Duane Morris saw a 0.2 percent uptick in its revenue in 2013, while its profits per partner (PPP) and revenue per lawyer (RPL) remained nearly flat.
The firm’s gross revenue rose from $420.5 million in 2012 to $421.5 million in 2013.
While its net income dropped by 5 percent from $111 million in 2012 to $105.5 million in 2013, the firm’s equity partner tier decreased by 4.7 percent, from 127 lawyers to 121 lawyers, allowing the firm’s PPP to remain flat at about $875,000.
But Duane Morris Chairman and Chief Executive Officer John J. Soroko said there was actually a small bump in PPP last year that is not reflected in the way Legal affiliate The American Lawyer rounds the numbers.
In 2012, he said, the figure was rounded up to $875,000 and in 2013, it was rounded down to $875,000.
Without rounding, Soroko said, “our year was actually a little bit better but it’s very much the same story.”
The same could be said of the firm’s RPL, according to Soroko, which remained basically unchanged at $685,000 between 2012 and 2013 but was actually slightly up last year.
The firm’s overall headcount was flat at 613 attorneys and its nonequity partner tier increased by one lawyer, from 219 to 220.
Soroko attributed the drop in the equity partner tier to several partners reaching age 66 and being reclassified in the nonequity category.
Soroko also noted that Duane Morris beat its net income budget for the year, but acknowledged that the firm did incur significant expense in 2013 through lateral hires and the opening of new offices in Oman and Myanmar.
Soroko said the firm also effectively opened its Shanghai office, though the firm is still waiting on government approvals to officially open for business.
Still, Soroko refused to blame the net profit decrease on 2013 being an “investment year.”
“At Duane Morris, every year is an investment year,” he said. “If you’re not consistently investing, you’re not moving the firm forward in an optimal way.”
And the investments the firm made in 2013 have already begun to pay off, Soroko said.
For example, Soroko said, the firm’s intellectual property litigation practice was particularly busy in 2013, bolstered by the Silicon Valley office it opened last January in Palo Alto, Calif., with the addition of former K&L Gates IP litigation partner Karineh Khachatourian and associate Patrick S. Salceda.
Soroko said that while there hasn’t been much headcount growth in that office over the past year, it has given the firm a much needed physical presence in the Silicon Valley, where many of its clients in the electronics, telecommunications and electrical-engineering industries are located. Soroko said the office has also allowed the firm to bring on more of those types of clients over the past year.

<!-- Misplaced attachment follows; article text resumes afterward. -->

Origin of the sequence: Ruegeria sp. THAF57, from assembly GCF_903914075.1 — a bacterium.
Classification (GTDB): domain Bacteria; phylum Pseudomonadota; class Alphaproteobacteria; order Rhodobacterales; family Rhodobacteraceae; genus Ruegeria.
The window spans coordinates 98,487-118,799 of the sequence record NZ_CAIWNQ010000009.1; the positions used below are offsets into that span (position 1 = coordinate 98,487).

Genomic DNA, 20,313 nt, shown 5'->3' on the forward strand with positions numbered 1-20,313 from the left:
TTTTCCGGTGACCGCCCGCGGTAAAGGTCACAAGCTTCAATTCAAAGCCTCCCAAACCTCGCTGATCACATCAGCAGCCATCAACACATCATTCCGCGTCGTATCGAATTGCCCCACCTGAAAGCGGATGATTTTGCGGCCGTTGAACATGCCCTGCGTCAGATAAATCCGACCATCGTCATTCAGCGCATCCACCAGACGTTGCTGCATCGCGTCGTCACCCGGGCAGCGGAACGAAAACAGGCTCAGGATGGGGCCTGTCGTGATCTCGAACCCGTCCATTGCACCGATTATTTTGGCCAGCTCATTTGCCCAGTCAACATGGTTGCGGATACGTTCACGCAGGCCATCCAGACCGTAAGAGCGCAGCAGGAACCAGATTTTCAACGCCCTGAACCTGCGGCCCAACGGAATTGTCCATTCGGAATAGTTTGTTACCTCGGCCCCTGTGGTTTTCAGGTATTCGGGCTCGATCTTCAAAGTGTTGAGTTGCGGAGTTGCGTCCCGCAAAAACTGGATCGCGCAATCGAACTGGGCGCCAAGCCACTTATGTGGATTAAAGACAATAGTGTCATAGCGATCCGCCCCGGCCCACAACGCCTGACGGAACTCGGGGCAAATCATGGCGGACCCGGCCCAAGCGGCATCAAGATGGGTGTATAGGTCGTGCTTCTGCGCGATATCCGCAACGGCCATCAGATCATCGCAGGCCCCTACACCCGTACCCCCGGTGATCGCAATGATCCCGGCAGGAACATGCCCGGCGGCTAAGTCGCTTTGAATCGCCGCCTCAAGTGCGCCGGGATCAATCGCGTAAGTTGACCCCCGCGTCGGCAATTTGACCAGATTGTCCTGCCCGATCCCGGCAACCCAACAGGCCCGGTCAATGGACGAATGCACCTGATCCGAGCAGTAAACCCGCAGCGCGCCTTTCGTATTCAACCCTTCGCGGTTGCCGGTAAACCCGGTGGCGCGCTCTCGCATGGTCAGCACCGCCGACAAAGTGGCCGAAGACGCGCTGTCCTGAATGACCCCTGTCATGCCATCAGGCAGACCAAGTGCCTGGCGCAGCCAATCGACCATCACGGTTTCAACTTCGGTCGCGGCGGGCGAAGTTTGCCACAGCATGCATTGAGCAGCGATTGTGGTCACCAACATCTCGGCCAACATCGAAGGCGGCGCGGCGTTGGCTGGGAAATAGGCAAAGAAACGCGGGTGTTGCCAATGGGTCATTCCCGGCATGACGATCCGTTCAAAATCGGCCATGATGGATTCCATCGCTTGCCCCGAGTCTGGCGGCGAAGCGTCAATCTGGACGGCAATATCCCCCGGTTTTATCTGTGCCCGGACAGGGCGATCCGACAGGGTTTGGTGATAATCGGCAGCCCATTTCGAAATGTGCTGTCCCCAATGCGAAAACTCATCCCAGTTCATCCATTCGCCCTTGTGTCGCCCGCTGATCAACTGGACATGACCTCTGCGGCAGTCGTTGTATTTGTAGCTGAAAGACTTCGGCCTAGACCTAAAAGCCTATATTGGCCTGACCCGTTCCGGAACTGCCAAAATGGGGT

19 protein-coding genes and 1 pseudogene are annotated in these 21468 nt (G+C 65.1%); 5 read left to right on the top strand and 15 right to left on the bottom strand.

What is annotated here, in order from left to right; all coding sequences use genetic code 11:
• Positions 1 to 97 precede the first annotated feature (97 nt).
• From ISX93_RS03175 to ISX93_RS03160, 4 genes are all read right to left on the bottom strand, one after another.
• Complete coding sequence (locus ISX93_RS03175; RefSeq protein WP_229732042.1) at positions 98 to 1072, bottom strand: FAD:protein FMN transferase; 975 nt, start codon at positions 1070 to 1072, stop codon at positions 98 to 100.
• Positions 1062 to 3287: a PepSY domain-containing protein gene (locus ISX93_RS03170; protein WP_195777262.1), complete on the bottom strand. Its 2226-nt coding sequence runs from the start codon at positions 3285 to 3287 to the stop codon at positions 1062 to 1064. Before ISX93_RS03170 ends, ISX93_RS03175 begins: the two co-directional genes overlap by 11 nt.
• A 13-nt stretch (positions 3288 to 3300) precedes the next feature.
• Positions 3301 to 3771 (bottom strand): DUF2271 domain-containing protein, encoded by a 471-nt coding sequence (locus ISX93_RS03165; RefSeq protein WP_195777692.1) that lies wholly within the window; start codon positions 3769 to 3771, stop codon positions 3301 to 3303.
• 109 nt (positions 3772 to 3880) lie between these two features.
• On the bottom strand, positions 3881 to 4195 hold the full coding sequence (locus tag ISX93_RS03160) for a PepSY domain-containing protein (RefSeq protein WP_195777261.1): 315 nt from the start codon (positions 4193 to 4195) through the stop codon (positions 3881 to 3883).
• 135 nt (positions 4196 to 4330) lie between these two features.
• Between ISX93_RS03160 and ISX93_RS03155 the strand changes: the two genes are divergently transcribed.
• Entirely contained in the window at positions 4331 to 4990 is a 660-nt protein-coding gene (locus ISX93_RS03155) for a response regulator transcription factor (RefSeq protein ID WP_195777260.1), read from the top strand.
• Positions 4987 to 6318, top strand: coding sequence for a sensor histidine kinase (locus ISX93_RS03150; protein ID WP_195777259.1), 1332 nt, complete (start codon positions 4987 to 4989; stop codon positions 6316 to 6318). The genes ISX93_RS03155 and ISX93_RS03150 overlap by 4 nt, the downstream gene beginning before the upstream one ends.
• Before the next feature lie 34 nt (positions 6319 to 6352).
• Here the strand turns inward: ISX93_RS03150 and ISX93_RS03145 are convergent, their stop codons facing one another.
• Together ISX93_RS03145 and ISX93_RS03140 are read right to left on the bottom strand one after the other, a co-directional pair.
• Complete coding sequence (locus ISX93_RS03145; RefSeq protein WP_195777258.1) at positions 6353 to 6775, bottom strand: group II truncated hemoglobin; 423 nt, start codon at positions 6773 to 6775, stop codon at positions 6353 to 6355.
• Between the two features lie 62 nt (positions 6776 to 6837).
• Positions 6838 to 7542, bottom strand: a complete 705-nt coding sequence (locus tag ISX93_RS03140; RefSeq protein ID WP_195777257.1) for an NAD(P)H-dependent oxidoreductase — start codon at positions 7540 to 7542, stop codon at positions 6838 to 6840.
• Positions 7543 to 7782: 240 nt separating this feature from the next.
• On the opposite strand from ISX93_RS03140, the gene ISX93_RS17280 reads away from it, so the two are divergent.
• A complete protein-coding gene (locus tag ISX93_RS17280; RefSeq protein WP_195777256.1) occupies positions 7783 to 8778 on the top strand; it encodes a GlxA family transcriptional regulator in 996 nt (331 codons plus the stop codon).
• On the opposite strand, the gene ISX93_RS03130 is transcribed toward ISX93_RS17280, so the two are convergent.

Despite the steady business in the Silicon Valley office, Soroko said the firm has thus far resisted adding more lawyers.
According to Soroko, because the legal market in that region is already heavily saturated, many firms end up overstaffing their offices and finding they aren’t generating enough work to sustain the growth.
Soroko said he’d rather have a smaller number of lawyers who are consistently busy, adding that, when additional support is needed, the Silicon Valley office works closely with Duane Morris’ San Francisco office.
The firm did bolster its IP litigation practice in October with the additions of Woodcock Washburn partners Aleksander J. Goranin and David J. Wolfsohn to its Philadelphia office.
Soroko said the firm’s litigation and corporate transactional practices were also active in 2013.
According to Soroko, the firm’s overseas transactional practice was particularly busy last year.
Duane Morris & Selvam—the firm’s joint venture with Singapore firm Selvam—represented Heineken N.V. in its successful bid for a nearly 40 percent stake in Asia Pacific Breweries Ltd., a $4.6 billion transaction.
In addition, after Duane Morris & Selvam client Dentsu Inc. negotiated with the International Olympic Committee to get the broadcast rights for the Sochi Games, the 2014 summer Youth Olympic Games in Nanjing, China, and the 2016 summer Olympic Games in Rio de Janeiro, the firm helped the company find and contract with a broadcast partner in each of the 22 nations for which it won rights.
Soroko said the firm’s somewhat unorthodox approach to entering Asia’s legal market through places like Singapore, Myanmar and Oman has panned out.
Unlike many firms that attempt to open overseas and never get off the ground, Duane Morris’ offices in those countries are already active and “very highly regarded,” Soroko said.
Soroko said the firm will continue to look at expansion in foreign countries.
“We’re likely to see more opportunities for GDP growth in emerging markets” than domestically, Soroko said.
That said, Soroko did add that the firm is interested in growing in Texas, where it currently has a Houston office.
According to Soroko, the firm views the state “almost like it’s an economy unto itself,” with its thriving high tech, IP and energy industries.
Soroko said the firm is now looking at, “Are we there in the right numbers, with the right practices?”
Zack Needles can be contacted at 215-557-2493 or firstname.lastname@example.org. Follow him on Twitter @ZNeedlesTLI. •